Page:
Do you have players who can play for about three months, 2 times a month, tops? That's only 6 sessions, 4 for the journey and 2 for the start and end. You have about four opportunities for interesting content, perhaps one dungeon a session, or maybe 3 big things and one final big thing that spans two sessions--one to drum up excitement, one to finish it all.
Got excited players who are absolutely free every sunday? Check out any future plans and plan to stop before they leave.

A little planning goes a long way, /tg/.
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>>87498645
>Too many campaigns devolve into a meandering mess because they have an interesting hook at best but lack an overarching goal for the players to look forwards to
This is mostly a /tg/ problem. Normal TTRPG players and GMs understand that a unifying call to action is important and players will be willing to play ball if the GM makes that goal flexible/open-ended enough for player choice to still be involved.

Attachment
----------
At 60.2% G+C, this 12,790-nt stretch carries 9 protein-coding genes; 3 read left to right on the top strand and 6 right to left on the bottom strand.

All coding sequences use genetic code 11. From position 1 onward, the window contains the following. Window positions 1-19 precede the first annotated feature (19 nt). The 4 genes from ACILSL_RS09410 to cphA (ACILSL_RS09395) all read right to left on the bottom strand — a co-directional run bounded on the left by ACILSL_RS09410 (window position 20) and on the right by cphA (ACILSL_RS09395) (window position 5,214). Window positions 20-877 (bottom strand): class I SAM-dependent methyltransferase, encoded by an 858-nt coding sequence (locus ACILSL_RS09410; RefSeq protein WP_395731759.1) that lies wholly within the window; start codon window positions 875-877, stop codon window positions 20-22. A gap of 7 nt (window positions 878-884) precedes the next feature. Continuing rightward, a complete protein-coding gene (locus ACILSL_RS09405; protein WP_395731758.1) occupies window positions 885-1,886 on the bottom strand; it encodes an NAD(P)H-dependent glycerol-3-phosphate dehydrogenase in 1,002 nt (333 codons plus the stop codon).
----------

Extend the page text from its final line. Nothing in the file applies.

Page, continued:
>People get more excited and engaged about something when they want to find out what happens next, sure, but they need rudimentary knowledge of what to look forward to so that they can create expectations that can be either met or subverted during play.
True, and having some OH SHIT moments that flip the knowledge of the players and their characters on their head is also fun as long as you limit it to one or two big ones.
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>>87498645